EclipseCon on Mac

Today, one of the big themes was Patterns contained in the Keynote by Tim O’Reilly titled “Open Source Business Design Patterns” and the Plenary by Erich Gamma and John Weigand titled “The Eclipse Way“.

But another big theme, at least in my opinion, was the emergence of a Mac sub-community at EclipseCon. There’s always been a sizable Linux presence it seems, but I think I could count on one hand the number of people who I saw with PowerBooks at last year’s EclipseCon. I know because I saw them in the hall using the free wireless and I talked to them to see how Eclipse was running for them. I felt comfortable that Eclipse would run well on OS X and about a month later, I bought my PowerBook.

I’ve met folks from the SWT Team/IBM, folks from Cisco, folks from BEA, folks from O’Reilly who are running Eclipse on PowerBooks. I’ve also seen other people with the familiar glowing Apple that I haven’t chatted up. A fellow from NASA mentioned that they use Eclipse on Macs (as well as Linux.) Oh and Tim O’Reilly himself uses a PowerBook. Also, Grady Booch runs Eclipse on Mac, who invented those clouds in the Booch Diagrams that preceded UML, which I fondly remember learning while earning my CS degree.

Even more interesting, I’ve noticed an increased presence by Apple to engage the Eclipse Community. This is very heartening to me and other Eclipse on Mac users, since it means greater cooperation especially between engineers, which inevitably results in a better experience for users. I’m big into user experience for folks who use the tools I develop, so I appreciate it when my own user experience is improved.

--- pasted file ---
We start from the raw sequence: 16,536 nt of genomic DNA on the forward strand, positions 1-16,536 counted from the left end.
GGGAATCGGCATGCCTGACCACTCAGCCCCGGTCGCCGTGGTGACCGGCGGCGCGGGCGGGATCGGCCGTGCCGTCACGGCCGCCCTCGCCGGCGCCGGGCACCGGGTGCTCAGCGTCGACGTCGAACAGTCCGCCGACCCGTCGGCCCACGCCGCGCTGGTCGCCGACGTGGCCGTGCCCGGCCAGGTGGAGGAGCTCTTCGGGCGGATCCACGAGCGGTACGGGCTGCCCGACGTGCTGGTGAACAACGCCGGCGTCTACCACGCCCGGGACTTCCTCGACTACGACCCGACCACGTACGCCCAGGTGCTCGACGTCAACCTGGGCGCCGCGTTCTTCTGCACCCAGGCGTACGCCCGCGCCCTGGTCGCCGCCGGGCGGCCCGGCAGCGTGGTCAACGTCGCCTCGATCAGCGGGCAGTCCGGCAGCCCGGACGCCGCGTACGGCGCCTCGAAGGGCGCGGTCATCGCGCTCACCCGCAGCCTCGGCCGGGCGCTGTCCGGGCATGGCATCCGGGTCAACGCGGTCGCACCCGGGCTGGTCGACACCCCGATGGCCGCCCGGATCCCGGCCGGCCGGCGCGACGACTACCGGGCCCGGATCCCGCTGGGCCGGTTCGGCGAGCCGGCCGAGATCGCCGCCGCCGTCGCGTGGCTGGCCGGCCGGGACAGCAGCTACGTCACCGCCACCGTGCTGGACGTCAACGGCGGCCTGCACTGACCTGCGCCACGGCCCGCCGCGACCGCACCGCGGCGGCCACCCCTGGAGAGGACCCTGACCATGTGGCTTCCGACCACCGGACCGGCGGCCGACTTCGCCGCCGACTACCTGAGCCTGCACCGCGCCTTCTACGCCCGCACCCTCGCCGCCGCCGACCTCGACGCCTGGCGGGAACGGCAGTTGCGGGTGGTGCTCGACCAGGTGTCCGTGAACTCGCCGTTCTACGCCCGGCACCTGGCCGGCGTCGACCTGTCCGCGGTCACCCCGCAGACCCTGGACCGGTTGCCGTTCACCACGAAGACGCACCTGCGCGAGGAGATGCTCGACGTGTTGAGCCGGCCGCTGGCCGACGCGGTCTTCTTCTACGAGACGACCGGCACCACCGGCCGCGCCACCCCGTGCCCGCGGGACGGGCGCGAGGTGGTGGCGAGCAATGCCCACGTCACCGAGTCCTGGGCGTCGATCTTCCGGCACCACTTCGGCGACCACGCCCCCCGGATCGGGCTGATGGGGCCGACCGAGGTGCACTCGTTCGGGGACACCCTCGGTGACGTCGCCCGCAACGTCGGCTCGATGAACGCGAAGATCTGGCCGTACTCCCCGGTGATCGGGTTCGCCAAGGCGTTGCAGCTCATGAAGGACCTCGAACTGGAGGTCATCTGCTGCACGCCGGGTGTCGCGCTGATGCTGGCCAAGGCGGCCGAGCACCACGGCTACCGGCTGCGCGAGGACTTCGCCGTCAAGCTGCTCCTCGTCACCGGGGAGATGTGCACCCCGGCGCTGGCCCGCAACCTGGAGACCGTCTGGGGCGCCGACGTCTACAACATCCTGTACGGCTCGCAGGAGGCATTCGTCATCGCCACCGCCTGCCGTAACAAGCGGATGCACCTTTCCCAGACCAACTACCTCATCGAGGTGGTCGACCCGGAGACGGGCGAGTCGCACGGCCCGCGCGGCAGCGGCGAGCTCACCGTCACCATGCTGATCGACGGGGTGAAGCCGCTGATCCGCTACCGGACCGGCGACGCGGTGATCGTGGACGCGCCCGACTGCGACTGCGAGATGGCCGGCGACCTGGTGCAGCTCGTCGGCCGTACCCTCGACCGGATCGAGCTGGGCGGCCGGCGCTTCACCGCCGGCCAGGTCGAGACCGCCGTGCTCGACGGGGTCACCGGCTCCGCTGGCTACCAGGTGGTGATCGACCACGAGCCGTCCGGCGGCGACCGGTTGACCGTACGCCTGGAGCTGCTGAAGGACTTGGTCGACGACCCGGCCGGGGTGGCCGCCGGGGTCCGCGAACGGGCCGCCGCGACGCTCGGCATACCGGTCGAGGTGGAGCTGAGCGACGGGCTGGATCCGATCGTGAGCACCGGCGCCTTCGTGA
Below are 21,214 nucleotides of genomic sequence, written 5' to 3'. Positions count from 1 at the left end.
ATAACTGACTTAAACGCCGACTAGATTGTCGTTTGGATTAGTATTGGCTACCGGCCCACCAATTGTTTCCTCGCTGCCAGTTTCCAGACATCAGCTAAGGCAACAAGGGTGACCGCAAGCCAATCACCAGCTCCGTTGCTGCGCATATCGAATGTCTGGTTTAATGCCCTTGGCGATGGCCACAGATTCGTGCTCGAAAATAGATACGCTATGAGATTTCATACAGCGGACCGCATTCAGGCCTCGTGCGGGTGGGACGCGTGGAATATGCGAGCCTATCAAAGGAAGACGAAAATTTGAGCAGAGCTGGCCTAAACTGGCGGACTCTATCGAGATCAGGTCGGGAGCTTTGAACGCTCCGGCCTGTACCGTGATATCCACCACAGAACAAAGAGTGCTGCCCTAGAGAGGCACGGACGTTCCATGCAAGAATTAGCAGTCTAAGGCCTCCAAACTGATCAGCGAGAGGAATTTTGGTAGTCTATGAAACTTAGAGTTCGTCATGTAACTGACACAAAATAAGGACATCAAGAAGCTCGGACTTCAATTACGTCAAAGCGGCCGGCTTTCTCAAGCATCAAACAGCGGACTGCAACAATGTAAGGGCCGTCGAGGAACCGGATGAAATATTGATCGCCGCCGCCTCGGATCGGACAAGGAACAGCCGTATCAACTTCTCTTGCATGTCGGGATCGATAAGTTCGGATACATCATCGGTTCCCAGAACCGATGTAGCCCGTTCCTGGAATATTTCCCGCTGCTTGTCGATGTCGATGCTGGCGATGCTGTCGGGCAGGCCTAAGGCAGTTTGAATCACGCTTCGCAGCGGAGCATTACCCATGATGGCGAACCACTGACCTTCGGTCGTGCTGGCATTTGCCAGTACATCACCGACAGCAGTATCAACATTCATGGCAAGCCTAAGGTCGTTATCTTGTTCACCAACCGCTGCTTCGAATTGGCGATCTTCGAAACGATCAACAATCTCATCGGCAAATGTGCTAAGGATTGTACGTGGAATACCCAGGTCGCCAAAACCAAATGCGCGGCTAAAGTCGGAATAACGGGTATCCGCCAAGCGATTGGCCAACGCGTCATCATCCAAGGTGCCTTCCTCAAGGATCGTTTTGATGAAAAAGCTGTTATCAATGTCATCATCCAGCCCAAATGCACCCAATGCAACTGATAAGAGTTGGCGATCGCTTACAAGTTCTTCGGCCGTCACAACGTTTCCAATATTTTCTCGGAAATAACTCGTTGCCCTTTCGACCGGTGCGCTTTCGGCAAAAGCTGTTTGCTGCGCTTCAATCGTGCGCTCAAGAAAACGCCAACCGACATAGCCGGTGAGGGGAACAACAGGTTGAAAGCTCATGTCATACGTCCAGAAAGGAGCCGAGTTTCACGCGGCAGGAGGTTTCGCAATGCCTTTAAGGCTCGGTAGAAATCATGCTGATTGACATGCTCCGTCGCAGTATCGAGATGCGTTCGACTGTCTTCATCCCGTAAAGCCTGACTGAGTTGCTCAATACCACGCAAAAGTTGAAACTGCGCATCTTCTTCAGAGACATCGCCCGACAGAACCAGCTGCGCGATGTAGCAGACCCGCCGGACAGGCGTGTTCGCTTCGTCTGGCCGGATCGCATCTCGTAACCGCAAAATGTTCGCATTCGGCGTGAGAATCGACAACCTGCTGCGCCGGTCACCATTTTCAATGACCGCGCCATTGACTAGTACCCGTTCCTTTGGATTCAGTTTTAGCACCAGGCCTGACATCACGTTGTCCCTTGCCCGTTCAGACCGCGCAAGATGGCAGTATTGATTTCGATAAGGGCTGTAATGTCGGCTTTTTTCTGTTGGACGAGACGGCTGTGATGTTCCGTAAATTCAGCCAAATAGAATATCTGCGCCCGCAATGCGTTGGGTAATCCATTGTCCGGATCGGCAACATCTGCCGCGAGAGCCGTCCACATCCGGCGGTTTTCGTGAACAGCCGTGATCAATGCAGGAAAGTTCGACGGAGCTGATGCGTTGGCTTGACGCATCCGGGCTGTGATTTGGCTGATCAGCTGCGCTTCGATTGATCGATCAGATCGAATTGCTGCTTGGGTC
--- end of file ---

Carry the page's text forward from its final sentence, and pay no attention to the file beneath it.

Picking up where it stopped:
Apple posted a cool article titled “Developing Java Applications on Mac OS X with Eclipse” just yesterday. This was a nice surprise. It walks you through a Hello World app, working with a Swing app, and then creating an equivalent SWT app. Because it is based on the latest milestone release, 3.1M5a, it takes advantage of the new Run As > SWT Application menu item, which greatly improves the user experience for running an app that uses JFace/SWT.

Apple also has a booth in the exhibit hall (which also happens to be the place where you get free food and drinks.) They had a 15″ PowerBook and a PowerMac G5 with a huge(!) 30″ Cinema Display where you could try out Eclipse and see how well it performs on a Mac. So you don’t have to go around asking PowerBook users how it runs like I did at last years EclipseCon. They also have “top” (which is like Task Manager for people who are running Windows) running in the background in Terminal to remind people that OS X is built on top of UNIX, which I think helps make it a favorite among developers.

At the What’s New in SWT session by Steve Northover, he noted that there were quite a few improvements in the SWT implementation for OS X. I’d have to agree, though being the recovering perfectionist that I am, I think it could still use more improvement. But blogging is cheap. I’ll have to make sure I follow up by reporting the bugs in Bugzilla.

Later on at night, we had an Eclipse on Mac OS X BOF (Birds of a Feather.) It was a great get-together where we discussed the state of Eclipse on Mac. I think the general feeling was that things are good and getting better.

I hope we Eclipse on Mac users can continue the discussions on the Eclipse on Mac group.

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